Nia: Baby Name of the Day

by appellationmountain on February 12, 2013

Nia Long in 2007 Nia Long in 2007 (Photo credit: Wikipedia)

She’s another short name with lots of possible origins.

Thanks to Sarah for suggesting Nia as our Baby Name of the Day.

Mini names invite endless suggestions about their origins.  The most popular for Nia include:

  • A Welsh form of Niamh. Niamh is a queen in Irish mythology.  Her story was retold in a 1970s musical called Nia Ben Aur.
  • More likely, she’s a Swahili word meaning intent or purpose.  It’s a principle of Kwanzaa, a celebration of African-American heritage.  (Though she doesn’t appear to be used as a given name amongst native speakers of Swahili.)
  • She’s popular in Slovenia, too.  I can’t find an origin that clicks, but I suspect she’s short for something.

She could also be inspired by a handful of famous bearers, seen in television and movie productions in recent decades:

  • Antonia Eugenia Vardalos of My Big Fat Greek Wedding fame could take her nickname from either of her given names.  She’s Greek.  Toula is her character in the movie, but in the short-lived transition to television, she’s called Nia.
  • Nia Peeples has had a long career on television, from Fame to Pretty Little Liars.  Peeples was born Virenia, a very rare, but not unknown, given name.
  • Nitara Long shortened her unusual name.  From Boyz in the ‘Hood to Are We There Yet?, she’s had quite the film career.

She first appears in US Top 1000 in 1973, but isn’t steadily ranked until 1990.  This tracks with the rise of Kwanzaa, a celebration first introduced in the late 1960s.  It also suggests that the actresses helped to bolster the name.

The name peeked in 2007 at #307, and now stands at #490.  She could also be bolstered by:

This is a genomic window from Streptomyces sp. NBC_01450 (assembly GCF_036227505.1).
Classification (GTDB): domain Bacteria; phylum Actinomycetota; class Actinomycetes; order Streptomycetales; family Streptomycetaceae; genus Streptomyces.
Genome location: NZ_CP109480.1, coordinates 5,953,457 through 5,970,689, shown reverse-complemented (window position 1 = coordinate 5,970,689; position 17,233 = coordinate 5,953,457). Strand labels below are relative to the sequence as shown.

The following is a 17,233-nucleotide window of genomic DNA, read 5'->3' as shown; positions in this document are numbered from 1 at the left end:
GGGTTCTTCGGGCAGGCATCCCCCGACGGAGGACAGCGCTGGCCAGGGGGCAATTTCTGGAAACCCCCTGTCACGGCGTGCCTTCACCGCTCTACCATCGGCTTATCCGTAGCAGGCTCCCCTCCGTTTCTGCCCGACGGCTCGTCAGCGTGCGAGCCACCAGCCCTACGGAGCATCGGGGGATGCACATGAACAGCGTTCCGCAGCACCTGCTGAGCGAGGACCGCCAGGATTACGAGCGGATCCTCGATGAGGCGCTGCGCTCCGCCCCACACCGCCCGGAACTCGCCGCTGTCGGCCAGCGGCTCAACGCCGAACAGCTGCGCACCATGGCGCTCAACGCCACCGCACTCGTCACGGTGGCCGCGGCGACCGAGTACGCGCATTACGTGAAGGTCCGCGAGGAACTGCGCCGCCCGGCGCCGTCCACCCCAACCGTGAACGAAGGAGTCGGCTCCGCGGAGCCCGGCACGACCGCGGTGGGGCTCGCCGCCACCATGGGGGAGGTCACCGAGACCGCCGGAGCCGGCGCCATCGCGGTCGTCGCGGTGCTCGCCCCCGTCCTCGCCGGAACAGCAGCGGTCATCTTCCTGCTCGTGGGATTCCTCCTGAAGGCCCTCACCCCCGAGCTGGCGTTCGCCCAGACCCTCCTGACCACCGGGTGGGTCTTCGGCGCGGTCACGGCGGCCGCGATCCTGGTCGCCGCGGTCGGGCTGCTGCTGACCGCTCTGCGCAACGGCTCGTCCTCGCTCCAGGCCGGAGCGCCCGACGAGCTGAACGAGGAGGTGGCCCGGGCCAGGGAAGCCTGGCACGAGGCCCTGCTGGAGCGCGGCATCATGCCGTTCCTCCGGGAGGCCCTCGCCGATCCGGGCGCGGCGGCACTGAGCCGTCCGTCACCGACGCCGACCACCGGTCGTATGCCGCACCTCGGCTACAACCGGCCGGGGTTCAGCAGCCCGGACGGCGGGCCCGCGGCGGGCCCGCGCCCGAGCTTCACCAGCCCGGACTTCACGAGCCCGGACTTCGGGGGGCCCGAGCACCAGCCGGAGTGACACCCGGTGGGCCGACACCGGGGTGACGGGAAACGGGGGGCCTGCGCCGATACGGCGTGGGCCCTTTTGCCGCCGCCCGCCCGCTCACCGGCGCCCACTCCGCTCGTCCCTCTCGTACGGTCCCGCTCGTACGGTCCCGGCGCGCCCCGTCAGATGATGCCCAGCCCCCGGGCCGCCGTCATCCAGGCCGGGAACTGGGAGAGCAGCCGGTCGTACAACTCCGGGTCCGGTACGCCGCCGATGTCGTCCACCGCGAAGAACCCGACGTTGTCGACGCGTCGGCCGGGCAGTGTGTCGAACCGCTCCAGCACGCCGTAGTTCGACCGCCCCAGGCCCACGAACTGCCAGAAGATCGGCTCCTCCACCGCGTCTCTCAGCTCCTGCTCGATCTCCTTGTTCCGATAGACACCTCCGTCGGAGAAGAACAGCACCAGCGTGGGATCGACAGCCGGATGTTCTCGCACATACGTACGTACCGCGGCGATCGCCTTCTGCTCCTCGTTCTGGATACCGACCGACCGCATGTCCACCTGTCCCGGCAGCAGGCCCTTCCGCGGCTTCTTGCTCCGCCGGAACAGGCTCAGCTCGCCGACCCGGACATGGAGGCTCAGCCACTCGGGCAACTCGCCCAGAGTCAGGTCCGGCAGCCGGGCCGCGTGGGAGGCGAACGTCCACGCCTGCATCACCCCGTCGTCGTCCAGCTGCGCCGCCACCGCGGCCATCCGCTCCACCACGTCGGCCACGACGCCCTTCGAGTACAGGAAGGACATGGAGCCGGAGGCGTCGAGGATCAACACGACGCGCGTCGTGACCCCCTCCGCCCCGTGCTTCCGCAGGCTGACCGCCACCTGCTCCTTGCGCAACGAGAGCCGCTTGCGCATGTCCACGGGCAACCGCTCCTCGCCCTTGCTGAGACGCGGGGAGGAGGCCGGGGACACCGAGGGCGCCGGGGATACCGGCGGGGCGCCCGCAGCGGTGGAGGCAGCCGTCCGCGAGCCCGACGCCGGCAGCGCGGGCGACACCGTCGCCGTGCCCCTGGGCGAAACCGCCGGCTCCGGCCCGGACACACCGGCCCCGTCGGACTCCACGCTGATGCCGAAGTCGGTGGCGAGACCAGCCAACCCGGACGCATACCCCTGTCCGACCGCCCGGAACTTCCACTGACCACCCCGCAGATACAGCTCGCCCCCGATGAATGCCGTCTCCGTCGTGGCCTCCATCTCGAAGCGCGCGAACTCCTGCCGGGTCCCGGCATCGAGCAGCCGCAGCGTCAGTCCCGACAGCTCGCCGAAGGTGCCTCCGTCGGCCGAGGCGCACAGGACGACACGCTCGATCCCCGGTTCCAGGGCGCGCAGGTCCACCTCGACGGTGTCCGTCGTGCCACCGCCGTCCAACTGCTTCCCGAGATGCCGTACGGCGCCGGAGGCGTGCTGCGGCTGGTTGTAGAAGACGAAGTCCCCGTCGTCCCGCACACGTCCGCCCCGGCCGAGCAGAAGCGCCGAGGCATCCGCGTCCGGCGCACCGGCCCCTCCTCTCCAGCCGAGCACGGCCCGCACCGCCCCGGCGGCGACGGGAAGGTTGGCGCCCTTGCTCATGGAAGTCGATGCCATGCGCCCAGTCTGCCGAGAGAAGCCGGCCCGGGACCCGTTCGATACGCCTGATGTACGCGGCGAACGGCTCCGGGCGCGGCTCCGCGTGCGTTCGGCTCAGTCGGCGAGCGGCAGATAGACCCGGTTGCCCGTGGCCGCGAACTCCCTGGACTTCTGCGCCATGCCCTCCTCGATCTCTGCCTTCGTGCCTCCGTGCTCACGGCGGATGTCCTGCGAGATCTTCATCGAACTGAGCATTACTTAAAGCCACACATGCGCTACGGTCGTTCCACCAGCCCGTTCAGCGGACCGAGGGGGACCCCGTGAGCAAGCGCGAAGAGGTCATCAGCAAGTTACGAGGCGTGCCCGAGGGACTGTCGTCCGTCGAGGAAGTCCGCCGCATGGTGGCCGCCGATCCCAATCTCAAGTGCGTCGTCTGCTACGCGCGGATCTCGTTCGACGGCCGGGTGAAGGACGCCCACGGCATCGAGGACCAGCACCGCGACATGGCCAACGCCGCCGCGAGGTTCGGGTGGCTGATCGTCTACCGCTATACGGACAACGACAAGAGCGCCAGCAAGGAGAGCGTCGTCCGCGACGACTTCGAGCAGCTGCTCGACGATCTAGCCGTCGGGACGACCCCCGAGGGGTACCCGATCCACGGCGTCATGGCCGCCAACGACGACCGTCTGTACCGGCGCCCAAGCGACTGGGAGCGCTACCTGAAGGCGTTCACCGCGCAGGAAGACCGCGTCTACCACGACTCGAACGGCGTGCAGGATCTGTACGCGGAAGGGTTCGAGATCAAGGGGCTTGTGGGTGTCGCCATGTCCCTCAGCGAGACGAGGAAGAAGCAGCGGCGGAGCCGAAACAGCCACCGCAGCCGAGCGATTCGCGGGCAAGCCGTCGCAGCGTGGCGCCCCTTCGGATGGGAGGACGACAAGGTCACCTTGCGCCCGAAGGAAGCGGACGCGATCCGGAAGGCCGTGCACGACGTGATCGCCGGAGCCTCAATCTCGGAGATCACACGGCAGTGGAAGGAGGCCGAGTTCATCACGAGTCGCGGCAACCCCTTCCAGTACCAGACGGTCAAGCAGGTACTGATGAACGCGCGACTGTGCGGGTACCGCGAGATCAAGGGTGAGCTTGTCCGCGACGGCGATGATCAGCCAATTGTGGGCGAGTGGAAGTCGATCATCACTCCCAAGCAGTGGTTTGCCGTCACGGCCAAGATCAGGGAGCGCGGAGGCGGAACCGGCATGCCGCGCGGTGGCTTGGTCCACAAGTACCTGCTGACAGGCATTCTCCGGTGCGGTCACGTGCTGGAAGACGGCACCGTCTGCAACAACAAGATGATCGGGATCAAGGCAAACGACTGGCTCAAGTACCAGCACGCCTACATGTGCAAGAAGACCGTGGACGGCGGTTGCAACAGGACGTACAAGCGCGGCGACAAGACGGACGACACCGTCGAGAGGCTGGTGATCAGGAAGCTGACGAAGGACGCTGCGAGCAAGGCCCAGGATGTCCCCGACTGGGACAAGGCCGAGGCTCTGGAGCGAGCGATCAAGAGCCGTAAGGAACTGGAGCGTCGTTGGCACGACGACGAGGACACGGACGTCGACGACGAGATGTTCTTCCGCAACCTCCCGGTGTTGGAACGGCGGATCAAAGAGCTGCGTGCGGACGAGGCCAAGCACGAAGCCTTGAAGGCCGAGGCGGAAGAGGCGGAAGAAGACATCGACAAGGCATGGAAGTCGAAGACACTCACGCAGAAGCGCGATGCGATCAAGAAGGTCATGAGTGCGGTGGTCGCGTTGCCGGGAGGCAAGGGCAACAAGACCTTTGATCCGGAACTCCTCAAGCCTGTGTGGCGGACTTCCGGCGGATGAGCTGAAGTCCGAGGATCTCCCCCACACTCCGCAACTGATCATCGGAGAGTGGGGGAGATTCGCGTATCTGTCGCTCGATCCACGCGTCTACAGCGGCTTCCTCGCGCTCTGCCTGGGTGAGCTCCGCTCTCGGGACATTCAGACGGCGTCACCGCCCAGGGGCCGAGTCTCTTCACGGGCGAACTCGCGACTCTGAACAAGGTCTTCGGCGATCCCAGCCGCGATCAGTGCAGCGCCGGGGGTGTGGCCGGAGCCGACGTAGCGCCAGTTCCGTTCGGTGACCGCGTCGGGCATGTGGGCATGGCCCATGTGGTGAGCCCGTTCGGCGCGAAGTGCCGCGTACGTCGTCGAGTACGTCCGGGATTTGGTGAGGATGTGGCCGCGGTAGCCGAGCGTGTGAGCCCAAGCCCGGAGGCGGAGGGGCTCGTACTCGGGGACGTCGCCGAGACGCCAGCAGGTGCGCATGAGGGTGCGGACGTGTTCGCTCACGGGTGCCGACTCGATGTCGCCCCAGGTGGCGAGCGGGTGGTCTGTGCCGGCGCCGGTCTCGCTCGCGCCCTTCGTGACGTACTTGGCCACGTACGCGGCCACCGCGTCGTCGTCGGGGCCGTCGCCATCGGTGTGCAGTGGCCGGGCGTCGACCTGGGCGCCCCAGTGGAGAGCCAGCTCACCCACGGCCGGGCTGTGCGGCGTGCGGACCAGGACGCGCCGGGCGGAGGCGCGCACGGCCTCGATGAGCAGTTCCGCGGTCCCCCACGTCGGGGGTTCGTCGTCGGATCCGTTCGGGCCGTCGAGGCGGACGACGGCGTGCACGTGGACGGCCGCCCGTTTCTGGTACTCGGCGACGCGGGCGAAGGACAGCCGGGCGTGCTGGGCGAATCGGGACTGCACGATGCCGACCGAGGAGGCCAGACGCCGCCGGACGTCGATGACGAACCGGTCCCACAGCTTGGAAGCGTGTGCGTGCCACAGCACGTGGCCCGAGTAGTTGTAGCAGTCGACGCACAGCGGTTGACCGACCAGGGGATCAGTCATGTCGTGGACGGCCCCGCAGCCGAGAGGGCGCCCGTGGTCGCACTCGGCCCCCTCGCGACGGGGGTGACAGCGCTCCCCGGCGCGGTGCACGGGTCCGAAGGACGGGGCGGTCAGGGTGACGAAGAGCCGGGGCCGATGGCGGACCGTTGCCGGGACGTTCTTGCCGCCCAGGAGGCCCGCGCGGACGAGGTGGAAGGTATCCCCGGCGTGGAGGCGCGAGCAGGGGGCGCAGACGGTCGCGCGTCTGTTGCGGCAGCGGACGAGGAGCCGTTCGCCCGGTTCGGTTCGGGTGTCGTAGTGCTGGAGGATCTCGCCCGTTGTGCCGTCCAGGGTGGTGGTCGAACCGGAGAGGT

• Mia, a sound-alike choice currently in US Top 10.
  • The -ia ending is huge, from Sophia through the rest of the Top 1000.
  • She’s a potential contracted form of Natalia and Nadia.
  • Other rhymes-with-Nia names rank: Gia, Lia, Bria, Tia.

A nearly infinite number of names could lead to the nickname:

  • Feminine forms of masculine appellations, like Antonia, Eugenia, and Davinia (though I prefer Davina).
  • Unexpected flower picks, like Begonia, Gardenia, and Petunia.
  • Exotic and poetic place names, from Caledonia to Sidonia.
  • Goddess names, like Idonia.
  • Names from myth, like Iphigenia.
  • Literary picks, like Titania.
  • Vintage gems, like Lavinia.
  • Rarities from all sorts of sources, like Jesenia, Junia, Theophania, and Varinia.

What she lacks is history, though some of the potential long forms have it in spades.  She was barely heard of before the 1960s, and not at all before the 1950s.

One of the pint-sized competitors in reality show/cutthroat competition Dance Moms is Nia.  Amongst girls called Mackenzie, Chloe, and Paigeit makes for a stand out name.

Another reference a daughter might appreciate?  The only girl in Lego Ninjago: Masters of Spinjitzu is Kai’s little sister, Nya.  She starts out as a sidekick, but turns out to be brilliant – and a samurai in her own right.

Speaking of Nya, you’ll also see the -y spelling, as well as Nyah.

Overall, this could be a great name for a daughter who arrives around the year-end holidays, or for parents after something short, sweet and complete.  But I’m most fascinated by her potential as an unexpected nickname for a lost list of possibilities.  Nia names are rich with potential.

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{ 5 comments… read them below or add one }

Dellitt March 8, 2013 at 4:06 PM

I say Nia and Nya differently. Nia to me is ‘nee uh’ and Nya is ‘nye uh’. I like Nya more. Nia is cute as a nickname though.

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Panya March 8, 2013 at 4:37 PM

To me, NYE-uh is spelled Naya/Naia/Naja.

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Panya March 5, 2013 at 1:50 PM

I tried to make this stick as a self-prescribed nickname for a short while in high school, but it didn’t take. While Nia would have been loads easier for strangers to pronounce/understand, I now prefer the unique-ness of being a Panya. ;-)

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LadyGwyn February 19, 2013 at 3:28 PM

I love the name Lavinia, but wasn’t fond of Vinnie as a nickname, which always seemed very masculine to me. I have long been looking for an alternate nickname, but I never thought of Nia! Thanks for finding giving me the idea!

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Diana February 12, 2013 at 12:31 PM

I came from a town with a large Greek population, and Nias were a dime a dozen. I always thought it was a Greek name, but I wasn’t aware of it as a nickname.

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